How to know the difference between healthy competition and aggression

IMAGINE THIS SCENARIO: After yet another den-meeting game ends in bruises and tears, the frustrated den leader cancels all games until further notice. At least until the bruises and memories fade, the boys will do extra crafts each week instead of playing outside. That, the den leader believes, will teach the boys a lesson. Identifying Aggression

A good strategy? Not according to James Larson, Ph.D., professor emeritus at the University of Wisconsin-Whitewater and an expert on school violence. He argues that the best way for boys to learn the limits of aggression is to explore those limits through rough-and-tumble play.

Many boys start exploring those limits by wrestling with their fathers or older brothers. “They learn,” Larson says.

That learning continues on the playground and in the backyard as boys play war games or king of the hill. Usually the aggression stays within bounds, but not always. “Most of the time, it stops,” he says. “But sometimes somebody loses control and steps over the line, and somebody gets hurt.”

Aggression With Rules
Scout leaders can help boys learn their limits, not by creating an anything-goes atmosphere but by encouraging what Larson calls “aggression with rules.” He cites capture the flag and soccer as good examples. “If you played soccer and didn’t obey the rules, you could be very aggressive and score a lot of points,” he says. “But you can’t, so you have to constrain your desire to be aggressive to obey the rules.”

In other words, the control has to come from the boy rather than from the adult.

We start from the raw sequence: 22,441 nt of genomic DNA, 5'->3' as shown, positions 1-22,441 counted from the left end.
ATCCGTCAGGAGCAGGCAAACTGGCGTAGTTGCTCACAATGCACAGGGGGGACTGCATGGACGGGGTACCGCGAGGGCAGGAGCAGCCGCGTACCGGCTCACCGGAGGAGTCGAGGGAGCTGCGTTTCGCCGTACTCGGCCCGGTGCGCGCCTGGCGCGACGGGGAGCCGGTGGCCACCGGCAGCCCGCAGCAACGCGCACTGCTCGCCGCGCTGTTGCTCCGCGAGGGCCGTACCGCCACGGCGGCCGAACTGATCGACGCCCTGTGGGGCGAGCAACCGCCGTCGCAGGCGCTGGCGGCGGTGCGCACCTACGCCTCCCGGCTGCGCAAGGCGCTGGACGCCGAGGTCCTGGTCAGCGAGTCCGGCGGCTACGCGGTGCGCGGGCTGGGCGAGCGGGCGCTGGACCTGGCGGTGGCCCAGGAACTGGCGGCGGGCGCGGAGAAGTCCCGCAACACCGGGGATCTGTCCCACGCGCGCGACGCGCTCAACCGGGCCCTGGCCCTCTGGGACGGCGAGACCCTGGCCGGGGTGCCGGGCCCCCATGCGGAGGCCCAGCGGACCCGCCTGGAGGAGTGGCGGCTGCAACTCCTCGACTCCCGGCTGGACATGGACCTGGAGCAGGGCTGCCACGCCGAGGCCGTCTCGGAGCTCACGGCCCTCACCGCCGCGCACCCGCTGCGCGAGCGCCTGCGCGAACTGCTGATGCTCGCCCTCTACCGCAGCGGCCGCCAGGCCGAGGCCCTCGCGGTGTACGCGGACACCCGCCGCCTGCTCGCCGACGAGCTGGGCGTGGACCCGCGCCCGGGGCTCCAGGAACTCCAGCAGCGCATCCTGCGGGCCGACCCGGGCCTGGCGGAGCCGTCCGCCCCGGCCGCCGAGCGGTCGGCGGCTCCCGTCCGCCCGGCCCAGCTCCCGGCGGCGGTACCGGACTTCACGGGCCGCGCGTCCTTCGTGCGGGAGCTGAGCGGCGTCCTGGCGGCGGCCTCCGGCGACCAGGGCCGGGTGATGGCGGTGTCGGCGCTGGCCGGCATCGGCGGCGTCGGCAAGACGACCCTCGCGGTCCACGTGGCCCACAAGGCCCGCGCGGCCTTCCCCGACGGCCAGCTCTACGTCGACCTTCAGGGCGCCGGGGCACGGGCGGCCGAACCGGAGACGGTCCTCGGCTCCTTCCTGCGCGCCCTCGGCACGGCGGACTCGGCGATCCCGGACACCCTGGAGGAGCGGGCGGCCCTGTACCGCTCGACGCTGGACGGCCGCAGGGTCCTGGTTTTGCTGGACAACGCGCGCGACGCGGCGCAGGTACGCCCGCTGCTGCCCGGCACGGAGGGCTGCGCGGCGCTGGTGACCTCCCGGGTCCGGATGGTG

Of course, someone will inevitably go too far. But even then, the control must come from within. When adults simply yell, “Stop it!” and do nothing more, they lose a teachable moment, Larson says. “Instead, come up and say, ‘Tell me about what’s going on here. Tell me why you decided to do that. What might have been a better choice in that circumstance?’”

Similarly, Larson says, boys learn nothing during a chaotic troop meeting if a leader yells, “Stop it back there!” A better response would be, “Gentlemen, what rule are you breaking back there?”

That question becomes even more valuable, especially with younger boys, if the boys themselves helped create the rules in the first place. “The younger they are, the more they like the idea of being a part of it,” he says.

Going Too Far Too Often
Some boys will have trouble with aggression no matter how hard you try. In such cases, you might need to have a difficult conversation with the boy’s parents. “Somebody whom the parents respect needs to say, ‘I’d like you to talk to his counselor at school about some anger-management training. We love to have him here in the troop or in the pack, but he has this difficulty controlling his temper. This is something he can learn to do, but he has to have somebody teach him how to do it,’” Larson says.

Don’t be surprised if the parents say the boy is never aggressive at home. “Home doesn’t have 25 other kids there,” he says.

Teaching by Example
There’s one more thing leaders can do, and that’s set a good example. “When they’re frustrated, what do you want them to do?” Larson says. “You do that, too.”

If you’re feeling frustrated because the camp stove won’t stay lit, don’t fling it across the campsite. Instead, think out loud. Say something like, “Boy, I’m feeling really frustrated here. I’m going to step back and get a few breaths. Then I’m going to go back to working on this task.”

“If you want your kids to learn more self-control, then model self-control,” Larson says.

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